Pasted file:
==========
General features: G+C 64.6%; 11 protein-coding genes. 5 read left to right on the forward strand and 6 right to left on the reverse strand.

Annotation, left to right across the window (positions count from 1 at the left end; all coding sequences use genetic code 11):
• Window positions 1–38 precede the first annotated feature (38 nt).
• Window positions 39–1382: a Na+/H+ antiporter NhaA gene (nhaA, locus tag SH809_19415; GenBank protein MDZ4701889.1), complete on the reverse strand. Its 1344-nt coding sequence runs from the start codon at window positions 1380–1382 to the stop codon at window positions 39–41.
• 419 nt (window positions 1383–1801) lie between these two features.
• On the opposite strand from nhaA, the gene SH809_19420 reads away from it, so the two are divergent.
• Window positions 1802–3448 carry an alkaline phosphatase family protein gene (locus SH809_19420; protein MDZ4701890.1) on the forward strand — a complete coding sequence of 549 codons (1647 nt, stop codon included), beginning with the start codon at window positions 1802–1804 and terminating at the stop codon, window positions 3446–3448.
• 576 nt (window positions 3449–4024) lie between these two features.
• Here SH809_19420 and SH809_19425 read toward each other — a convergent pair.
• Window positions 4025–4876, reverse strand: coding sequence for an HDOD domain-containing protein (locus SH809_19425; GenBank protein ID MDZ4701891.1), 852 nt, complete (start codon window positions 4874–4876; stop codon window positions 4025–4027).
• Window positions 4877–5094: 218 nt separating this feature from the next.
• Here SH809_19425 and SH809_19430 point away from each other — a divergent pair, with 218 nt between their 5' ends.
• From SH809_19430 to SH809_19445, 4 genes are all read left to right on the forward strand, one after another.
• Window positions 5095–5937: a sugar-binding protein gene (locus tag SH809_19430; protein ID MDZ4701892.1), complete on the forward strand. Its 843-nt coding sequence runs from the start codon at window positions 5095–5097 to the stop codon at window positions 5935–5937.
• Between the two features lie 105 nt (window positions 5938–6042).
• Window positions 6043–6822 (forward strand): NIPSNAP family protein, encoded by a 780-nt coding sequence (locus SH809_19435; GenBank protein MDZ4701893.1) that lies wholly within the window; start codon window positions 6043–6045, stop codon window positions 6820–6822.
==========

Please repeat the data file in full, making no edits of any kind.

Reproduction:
General features: G+C 64.6%; 11 protein-coding genes. 5 read left to right on the forward strand and 6 right to left on the reverse strand.

Annotation, left to right across the window (positions count from 1 at the left end; all coding sequences use genetic code 11):
• Window positions 1–38 precede the first annotated feature (38 nt).
• Window positions 39–1382: a Na+/H+ antiporter NhaA gene (nhaA, locus tag SH809_19415; GenBank protein MDZ4701889.1), complete on the reverse strand. Its 1344-nt coding sequence runs from the start codon at window positions 1380–1382 to the stop codon at window positions 39–41.
• 419 nt (window positions 1383–1801) lie between these two features.
• On the opposite strand from nhaA, the gene SH809_19420 reads away from it, so the two are divergent.
• Window positions 1802–3448 carry an alkaline phosphatase family protein gene (locus SH809_19420; protein MDZ4701890.1) on the forward strand — a complete coding sequence of 549 codons (1647 nt, stop codon included), beginning with the start codon at window positions 1802–1804 and terminating at the stop codon, window positions 3446–3448.
• 576 nt (window positions 3449–4024) lie between these two features.
• Here SH809_19420 and SH809_19425 read toward each other — a convergent pair.
• Window positions 4025–4876, reverse strand: coding sequence for an HDOD domain-containing protein (locus SH809_19425; GenBank protein ID MDZ4701891.1), 852 nt, complete (start codon window positions 4874–4876; stop codon window positions 4025–4027).
• Window positions 4877–5094: 218 nt separating this feature from the next.
• Here SH809_19425 and SH809_19430 point away from each other — a divergent pair, with 218 nt between their 5' ends.
• From SH809_19430 to SH809_19445, 4 genes are all read left to right on the forward strand, one after another.
• Window positions 5095–5937: a sugar-binding protein gene (locus tag SH809_19430; protein ID MDZ4701892.1), complete on the forward strand. Its 843-nt coding sequence runs from the start codon at window positions 5095–5097 to the stop codon at window positions 5935–5937.
• Between the two features lie 105 nt (window positions 5938–6042).
• Window positions 6043–6822 (forward strand): NIPSNAP family protein, encoded by a 780-nt coding sequence (locus SH809_19435; GenBank protein MDZ4701893.1) that lies wholly within the window; start codon window positions 6043–6045, stop codon window positions 6820–6822.